In “Why Scientists Disagree,” the authors say that most scientists fail to master all of the many aspects of climate science, so their opinions cannot be trusted, a statement that more appropriately describes the authors themselves.

“Flawed Projections” claims that “there has been no global warming for some 18 years.” This flies in the face of abundant evidence that the planet has in fact warmed in recent decades, with 2015 being the hottest year on record thus far.

“False Postulates” contains misleading statements that are commonly used by climate deniers. Rises in atmospheric CO2 did often follow rather than lead rises in temperature between ice ages, but those warmings were caused by orbital cycles, not greenhouse gases, and it does not mean that fossil- fuel emissions don’t warm the planet today. Their claim that changes in the sun’s energy outputs can explain recent warming wrongly dismisses strong evidence to the contrary.

“Unreliable Circumstantial Evidence” reports that sea-level rise is not accelerating and that sea level is falling in some places. In fact, numerous tide gauge and satellite measurements confirm that twentieth-century rates of sea-level rise have indeed accelerated to about three millimeters per year since the early 1990s because of thermal expansion of sea water and melting of land-based ice. It is “falling” in some places only because the land there is still rebounding like a slow-motion trampoline from the end of the last ice age.

The final chapter advises readers that “Rather than rely exclusively on IPCC for scientific advice, policy-makers should seek out advice from independent, nongovernment organizations and scientists who are free of financial and political conflicts of interest.” This comes from authors with well-known political biases, pariah status among independent, reputable scientists, and financial support from a rightwing political think tank with close ties to the fossil-fuel industry.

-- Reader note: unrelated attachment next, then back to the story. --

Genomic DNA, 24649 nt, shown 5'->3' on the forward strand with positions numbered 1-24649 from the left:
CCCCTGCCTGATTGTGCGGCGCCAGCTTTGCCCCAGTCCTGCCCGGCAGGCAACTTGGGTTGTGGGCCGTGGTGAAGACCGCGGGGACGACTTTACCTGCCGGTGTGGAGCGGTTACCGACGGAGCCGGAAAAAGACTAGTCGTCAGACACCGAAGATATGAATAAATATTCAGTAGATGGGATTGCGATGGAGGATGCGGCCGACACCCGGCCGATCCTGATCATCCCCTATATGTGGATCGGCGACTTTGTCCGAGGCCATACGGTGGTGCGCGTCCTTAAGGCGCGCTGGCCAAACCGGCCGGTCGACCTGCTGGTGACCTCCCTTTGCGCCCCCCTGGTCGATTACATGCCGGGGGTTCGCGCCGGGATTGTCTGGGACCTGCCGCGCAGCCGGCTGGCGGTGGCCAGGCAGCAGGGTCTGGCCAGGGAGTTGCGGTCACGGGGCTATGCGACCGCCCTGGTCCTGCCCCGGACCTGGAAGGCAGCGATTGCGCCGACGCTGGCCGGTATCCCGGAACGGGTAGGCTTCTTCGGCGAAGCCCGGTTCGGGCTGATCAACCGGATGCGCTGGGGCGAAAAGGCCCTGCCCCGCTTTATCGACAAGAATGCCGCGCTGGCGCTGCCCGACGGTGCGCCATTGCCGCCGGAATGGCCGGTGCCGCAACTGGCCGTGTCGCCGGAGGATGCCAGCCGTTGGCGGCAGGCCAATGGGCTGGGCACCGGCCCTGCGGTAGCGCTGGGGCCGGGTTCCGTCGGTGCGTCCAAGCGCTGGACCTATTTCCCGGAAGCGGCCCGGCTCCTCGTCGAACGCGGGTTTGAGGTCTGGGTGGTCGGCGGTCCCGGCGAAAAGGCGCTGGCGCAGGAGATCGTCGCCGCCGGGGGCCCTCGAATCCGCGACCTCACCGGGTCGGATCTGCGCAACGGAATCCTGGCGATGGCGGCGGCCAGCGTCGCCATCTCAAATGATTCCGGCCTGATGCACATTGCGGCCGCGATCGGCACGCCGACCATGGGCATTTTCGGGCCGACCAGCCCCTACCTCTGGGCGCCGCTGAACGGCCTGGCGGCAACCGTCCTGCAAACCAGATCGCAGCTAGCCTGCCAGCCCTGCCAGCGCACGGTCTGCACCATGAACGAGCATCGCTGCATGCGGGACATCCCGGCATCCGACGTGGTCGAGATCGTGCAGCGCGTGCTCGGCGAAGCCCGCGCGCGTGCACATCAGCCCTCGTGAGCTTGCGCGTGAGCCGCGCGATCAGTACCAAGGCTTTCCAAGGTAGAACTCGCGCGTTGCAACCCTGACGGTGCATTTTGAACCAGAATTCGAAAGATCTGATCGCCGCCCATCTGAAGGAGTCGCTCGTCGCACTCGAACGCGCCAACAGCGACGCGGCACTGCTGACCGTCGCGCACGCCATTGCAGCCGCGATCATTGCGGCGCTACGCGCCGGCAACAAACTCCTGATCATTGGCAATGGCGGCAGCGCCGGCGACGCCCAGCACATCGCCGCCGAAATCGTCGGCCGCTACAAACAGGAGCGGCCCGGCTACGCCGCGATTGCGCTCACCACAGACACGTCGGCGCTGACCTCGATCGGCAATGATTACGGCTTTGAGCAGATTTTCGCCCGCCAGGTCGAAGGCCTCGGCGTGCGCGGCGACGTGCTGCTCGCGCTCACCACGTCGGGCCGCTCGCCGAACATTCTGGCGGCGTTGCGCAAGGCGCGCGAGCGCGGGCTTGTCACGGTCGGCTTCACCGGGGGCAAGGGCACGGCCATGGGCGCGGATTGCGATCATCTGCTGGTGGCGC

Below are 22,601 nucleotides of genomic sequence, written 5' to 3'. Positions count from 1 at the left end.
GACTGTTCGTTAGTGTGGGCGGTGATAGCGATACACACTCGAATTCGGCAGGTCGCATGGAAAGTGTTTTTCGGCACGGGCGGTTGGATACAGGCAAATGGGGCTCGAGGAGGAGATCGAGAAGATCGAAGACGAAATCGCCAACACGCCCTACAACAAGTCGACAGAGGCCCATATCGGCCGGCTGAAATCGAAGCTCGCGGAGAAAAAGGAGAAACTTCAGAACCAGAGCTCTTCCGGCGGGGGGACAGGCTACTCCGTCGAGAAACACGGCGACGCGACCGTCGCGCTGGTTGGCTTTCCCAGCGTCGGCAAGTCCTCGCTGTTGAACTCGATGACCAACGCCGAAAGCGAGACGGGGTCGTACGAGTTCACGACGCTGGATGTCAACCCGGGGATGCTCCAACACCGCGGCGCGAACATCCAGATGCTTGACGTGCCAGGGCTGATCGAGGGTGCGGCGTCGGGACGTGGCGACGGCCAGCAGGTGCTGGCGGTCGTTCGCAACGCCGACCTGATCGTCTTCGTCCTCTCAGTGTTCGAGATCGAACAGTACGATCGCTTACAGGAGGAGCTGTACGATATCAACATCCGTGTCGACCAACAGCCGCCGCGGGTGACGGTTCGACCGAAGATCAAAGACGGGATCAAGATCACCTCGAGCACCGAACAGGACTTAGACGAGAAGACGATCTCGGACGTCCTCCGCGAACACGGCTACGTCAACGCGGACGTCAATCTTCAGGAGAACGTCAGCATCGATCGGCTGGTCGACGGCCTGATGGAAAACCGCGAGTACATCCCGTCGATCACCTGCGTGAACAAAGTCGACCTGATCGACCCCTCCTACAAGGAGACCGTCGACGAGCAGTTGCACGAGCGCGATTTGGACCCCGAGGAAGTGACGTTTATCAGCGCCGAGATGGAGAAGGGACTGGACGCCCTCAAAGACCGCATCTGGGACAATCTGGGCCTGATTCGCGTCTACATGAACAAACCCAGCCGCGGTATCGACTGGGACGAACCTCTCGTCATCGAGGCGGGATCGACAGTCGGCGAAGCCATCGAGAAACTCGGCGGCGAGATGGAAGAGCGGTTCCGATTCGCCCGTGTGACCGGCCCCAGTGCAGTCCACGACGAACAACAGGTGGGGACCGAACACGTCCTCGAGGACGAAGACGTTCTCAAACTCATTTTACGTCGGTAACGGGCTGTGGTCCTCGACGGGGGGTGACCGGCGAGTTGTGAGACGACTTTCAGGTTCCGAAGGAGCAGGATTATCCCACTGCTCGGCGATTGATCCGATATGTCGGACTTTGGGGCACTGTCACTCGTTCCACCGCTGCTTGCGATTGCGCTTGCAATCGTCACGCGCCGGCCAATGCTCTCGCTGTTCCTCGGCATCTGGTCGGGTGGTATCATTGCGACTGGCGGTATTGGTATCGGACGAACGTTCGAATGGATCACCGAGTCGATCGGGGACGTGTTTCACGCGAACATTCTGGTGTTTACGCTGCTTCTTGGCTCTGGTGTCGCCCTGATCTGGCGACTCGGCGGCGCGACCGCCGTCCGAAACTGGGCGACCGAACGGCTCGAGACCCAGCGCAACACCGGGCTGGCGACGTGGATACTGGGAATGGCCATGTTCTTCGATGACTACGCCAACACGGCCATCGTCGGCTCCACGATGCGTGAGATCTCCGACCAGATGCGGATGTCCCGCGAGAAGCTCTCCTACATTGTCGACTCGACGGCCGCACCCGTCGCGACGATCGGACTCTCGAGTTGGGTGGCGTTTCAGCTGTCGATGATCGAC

It is indeed difficult to master the complexity of climate science, and most non-scientists must rely on people they trust to help them sift fact from fiction. As a contributor to the last IPCC report, I know it well enough to be confident that it is one of the world’s most reliable resources on the subject, but I don’t expect science deniers of any political stripe to take my word for it. I have been hammered in public for identifying factual errors in climate claims from the left as well as the right, and one of my papers in Science drew a warm personal letter of approval from Singer because it showed that climates can change abruptly without human interference, a point that many environmentalists had long denied. I therefore feel some grudging sympathy for Singer, at least, and I presume that he sincerely believes what he says.

Yes, it is a scientist’s job to be skeptical, but to be worth trusting you must change your mind when overwhelming evidence demands it. These authors do not meet that standard, nor does their book.

CURT STAGER is a professor of natural sciences at Paul Smith’s College and the author of Deep Future: The Next 100,000 Years of Life on Earth, a book about climate change’s long-term effects.